Here’s a great story from economist and author Thomas Sowell.
A tourist walking the boardwalk of a famous city spots a caricaturist. He approaches the artist, asks for a drawing of himself, and sits down while the man begins to sketch rapidly on his pad. Just four minutes later, the artist presents the tourist with a brilliant caricature. He’s pleased.
“What do I owe you?” the tourist asks.
“Thirty dollars,” the artist says.
“Thirty dollars?” asks the tourist. “You’re kidding, right? That took you four minutes!”
“No,” says the artist. “It took me 20 years and four minutes.”
Writing is similar. We all have computers and word-processing software. And, in a literal sense, we all know how to write—we know spelling, grammar, punctuation, layout, structure and tone. Because of this, I think, many non-writers believe writing should be easy—and they get frustrated and discouraged when it turns out not to be.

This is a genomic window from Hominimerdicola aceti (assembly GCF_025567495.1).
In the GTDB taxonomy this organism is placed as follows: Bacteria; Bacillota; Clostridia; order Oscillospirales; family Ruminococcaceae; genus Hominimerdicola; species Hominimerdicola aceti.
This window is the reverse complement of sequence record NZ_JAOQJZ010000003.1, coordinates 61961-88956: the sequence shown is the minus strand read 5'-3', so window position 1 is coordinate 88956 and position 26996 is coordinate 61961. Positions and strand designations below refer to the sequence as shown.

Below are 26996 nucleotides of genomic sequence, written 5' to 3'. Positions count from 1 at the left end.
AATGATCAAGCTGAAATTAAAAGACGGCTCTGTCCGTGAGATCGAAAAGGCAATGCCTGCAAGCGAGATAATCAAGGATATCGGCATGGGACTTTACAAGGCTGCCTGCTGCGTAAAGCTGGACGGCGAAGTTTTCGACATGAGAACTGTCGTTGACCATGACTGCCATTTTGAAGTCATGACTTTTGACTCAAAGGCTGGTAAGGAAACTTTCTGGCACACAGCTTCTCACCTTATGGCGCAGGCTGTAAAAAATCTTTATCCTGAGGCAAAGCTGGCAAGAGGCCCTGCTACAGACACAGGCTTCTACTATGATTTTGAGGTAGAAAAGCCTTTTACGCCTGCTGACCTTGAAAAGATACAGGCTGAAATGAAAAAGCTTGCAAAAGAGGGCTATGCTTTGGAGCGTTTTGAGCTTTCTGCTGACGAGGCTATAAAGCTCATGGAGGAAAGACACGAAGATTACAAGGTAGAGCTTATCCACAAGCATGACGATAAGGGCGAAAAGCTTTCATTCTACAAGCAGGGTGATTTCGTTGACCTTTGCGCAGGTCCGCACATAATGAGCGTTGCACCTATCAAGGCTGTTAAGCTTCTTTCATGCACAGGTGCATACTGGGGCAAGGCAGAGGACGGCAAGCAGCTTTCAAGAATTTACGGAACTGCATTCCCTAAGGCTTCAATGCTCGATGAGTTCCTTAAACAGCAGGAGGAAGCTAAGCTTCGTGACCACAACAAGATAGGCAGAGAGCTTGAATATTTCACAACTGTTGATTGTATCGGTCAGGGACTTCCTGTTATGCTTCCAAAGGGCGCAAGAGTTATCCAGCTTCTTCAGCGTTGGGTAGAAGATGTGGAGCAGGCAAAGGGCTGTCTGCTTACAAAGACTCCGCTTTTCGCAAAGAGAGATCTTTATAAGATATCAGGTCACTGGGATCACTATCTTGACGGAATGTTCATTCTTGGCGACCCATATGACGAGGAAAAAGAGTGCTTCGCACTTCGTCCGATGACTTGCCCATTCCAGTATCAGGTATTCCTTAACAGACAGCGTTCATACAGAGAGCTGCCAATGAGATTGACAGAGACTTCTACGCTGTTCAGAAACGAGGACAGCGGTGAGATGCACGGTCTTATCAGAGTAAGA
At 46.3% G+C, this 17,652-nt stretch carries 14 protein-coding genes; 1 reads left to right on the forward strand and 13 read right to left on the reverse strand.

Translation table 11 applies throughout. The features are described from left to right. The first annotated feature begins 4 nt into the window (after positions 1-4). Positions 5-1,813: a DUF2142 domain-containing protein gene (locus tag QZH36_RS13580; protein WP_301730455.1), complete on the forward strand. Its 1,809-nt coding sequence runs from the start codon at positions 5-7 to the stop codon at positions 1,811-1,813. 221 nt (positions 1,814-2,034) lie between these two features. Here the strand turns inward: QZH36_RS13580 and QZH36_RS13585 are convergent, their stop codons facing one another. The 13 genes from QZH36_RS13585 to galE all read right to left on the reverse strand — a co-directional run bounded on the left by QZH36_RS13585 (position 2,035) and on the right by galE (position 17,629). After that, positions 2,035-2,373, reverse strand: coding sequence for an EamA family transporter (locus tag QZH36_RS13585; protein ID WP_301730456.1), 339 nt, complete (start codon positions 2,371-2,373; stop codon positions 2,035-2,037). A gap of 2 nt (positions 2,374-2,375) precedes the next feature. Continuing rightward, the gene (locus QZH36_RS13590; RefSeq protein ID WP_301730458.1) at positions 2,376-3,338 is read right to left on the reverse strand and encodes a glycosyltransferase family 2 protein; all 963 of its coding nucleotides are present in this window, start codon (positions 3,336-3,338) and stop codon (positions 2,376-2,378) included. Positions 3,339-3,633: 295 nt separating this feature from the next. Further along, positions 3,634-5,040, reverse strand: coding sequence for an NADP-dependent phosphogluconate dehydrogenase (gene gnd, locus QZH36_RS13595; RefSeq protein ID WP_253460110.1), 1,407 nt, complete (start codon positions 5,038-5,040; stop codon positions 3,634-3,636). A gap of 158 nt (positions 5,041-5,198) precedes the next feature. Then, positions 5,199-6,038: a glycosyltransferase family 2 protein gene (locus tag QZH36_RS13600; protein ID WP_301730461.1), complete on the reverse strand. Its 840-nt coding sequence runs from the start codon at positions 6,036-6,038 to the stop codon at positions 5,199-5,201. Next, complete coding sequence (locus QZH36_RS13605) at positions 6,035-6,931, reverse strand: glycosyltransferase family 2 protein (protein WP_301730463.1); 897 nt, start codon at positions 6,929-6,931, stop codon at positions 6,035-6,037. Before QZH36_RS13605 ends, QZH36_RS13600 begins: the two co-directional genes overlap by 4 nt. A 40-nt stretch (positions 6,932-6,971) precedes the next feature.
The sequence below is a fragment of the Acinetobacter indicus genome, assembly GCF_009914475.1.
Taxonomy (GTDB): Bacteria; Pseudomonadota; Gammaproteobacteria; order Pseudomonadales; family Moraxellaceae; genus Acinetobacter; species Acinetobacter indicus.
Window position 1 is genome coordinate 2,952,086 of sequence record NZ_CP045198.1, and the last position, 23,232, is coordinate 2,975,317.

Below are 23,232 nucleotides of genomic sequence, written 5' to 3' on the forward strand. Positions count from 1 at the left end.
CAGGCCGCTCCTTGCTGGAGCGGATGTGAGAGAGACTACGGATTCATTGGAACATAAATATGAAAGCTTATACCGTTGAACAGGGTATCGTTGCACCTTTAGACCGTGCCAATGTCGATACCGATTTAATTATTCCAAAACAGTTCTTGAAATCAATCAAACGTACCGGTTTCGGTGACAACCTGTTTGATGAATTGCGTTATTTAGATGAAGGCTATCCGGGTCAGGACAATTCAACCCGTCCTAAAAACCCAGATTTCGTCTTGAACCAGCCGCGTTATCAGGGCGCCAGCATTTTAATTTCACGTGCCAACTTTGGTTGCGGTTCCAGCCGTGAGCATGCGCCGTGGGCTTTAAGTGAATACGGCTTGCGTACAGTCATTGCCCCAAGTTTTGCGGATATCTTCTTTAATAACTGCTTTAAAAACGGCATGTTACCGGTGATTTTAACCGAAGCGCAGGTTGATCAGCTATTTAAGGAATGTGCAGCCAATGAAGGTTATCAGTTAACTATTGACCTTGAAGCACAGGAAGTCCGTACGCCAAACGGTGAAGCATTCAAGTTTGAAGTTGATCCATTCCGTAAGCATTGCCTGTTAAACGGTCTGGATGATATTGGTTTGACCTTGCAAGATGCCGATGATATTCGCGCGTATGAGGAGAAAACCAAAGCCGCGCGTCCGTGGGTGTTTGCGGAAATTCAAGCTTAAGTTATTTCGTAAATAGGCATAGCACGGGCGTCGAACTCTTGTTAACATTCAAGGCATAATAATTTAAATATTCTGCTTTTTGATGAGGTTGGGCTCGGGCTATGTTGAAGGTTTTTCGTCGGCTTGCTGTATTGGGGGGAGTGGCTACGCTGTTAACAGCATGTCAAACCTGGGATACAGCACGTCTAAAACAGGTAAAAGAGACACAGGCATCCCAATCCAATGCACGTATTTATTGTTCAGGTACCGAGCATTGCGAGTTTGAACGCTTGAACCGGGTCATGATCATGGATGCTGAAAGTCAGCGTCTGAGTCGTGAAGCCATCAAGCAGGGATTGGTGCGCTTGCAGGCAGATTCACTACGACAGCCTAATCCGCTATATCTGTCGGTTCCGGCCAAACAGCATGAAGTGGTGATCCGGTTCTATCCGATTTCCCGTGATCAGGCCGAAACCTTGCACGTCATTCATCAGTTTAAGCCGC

So, why did I tell you this story? Don’t be so hard on yourself. Writing is damn hard work. And almost nobody—least of all a professional writer—is ever satisfied with what they’ve written.